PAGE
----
Another thing WA does really well is public libraries. So many seem to have had recent upgrades, and are very user friendly. with great study/writing areas, desks and handy power points. And like all libraries, wonderful friendly staff! When it was too wet to do much else, I spent a couple of afternoons in the Margaret River Library, doing some writing. The other thing most little WA towns seem to have, are Community Resource Centres, which give people without computers assistance and access to the internet, among other things. Just by the by.
A winemaker gave us a good tip for a road trip (the least he could do after convincing us to buy his wine) and we set off for the deep southwest along an alternate route to the main highways. Several alternate routes – we found some lovely walking trails as well.
…are the trees. This is where we really began to understand what all the fuss is about. Margaret River region had beautiful forest areas, but we weren’t prepared for what was awaiting us further south. Lex thinks I’ve totally lost it because I keep taking photos of trees through the windscreen, but every time you round a corner, there’s another amazing frame! Blame my 40 odd years living in the Top End, where a 15 metre tree is eye-catching. (and as I keep telling Lex, there is always “command>delete”)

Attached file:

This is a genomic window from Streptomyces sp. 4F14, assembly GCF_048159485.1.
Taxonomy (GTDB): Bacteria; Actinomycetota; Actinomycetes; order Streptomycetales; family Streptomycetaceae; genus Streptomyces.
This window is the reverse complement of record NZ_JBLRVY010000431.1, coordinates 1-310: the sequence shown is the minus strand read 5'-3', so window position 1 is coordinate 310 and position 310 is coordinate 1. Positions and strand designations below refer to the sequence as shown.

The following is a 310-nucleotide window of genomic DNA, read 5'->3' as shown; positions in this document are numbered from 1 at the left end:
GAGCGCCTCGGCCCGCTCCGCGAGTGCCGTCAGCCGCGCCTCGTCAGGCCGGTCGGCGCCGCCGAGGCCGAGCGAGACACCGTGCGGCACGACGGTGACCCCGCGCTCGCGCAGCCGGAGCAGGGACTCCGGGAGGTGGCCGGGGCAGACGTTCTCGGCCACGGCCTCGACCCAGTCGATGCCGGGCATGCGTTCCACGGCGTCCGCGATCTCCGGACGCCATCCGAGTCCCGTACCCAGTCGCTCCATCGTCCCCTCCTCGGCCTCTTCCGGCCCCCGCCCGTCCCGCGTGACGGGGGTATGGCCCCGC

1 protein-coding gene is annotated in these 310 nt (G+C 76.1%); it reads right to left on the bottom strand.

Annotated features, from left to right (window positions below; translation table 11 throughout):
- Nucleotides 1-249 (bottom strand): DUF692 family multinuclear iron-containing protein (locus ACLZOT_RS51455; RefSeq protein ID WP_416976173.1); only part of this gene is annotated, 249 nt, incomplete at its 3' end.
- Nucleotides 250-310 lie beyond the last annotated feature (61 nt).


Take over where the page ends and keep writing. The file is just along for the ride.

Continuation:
This was a trail through an old timber getting camp, allowed to regenerate many years ago. It was a good education about just how long it takes for the giants to grow. The wildlife was interesting. This was Banksia Pseudoechidna, we believe…
Gloucester National Park, via Manjimup and Pemberton, was a terrific introduction to trees, real ones. My neck is kinked from looking upwards. The Gloucester Tree is 53 metres tall, and like all the “climbing trees” was a fire-spotting lookout from the 1930s. The forest service people were contemplating building observation towers for fire spotters, when someone had the bright idea of actually using a tall tree, instead of chopping some down to build a tower…
The tallest (known) of the trees is the Bicentennial tree, where the viewing platform sits above 60 metres – the height of the Sydney Opera House (but no advertising on this tree). The others are very close – the Gloucester’s platform at 53m, and the Diamond Tree at about 50m. They’re all Karri trees, and thought to be over 400 years old. Karris are known to grow to over 80 metres but none exist now – that they know of. It’s a big forest.
We pitched our tent deep in the forest in the Warren National Park, right beside the river. No one around, just us and the trees. We spent about 4 hours driving and stopping along a ring road through the forest, which is a wonderful experience because it’s all one way. Makes for very relaxed driving when you’re not looking out for someone racing around the corner at you. Packed up a very wet tent in the morning (but it kept us dry all night) and headed across to the Shannon and the Great Forest Drive, about 70 km through more magnificent trees. Finally learned the difference between Karri, Marri and Jarrah, and how to tell them apart.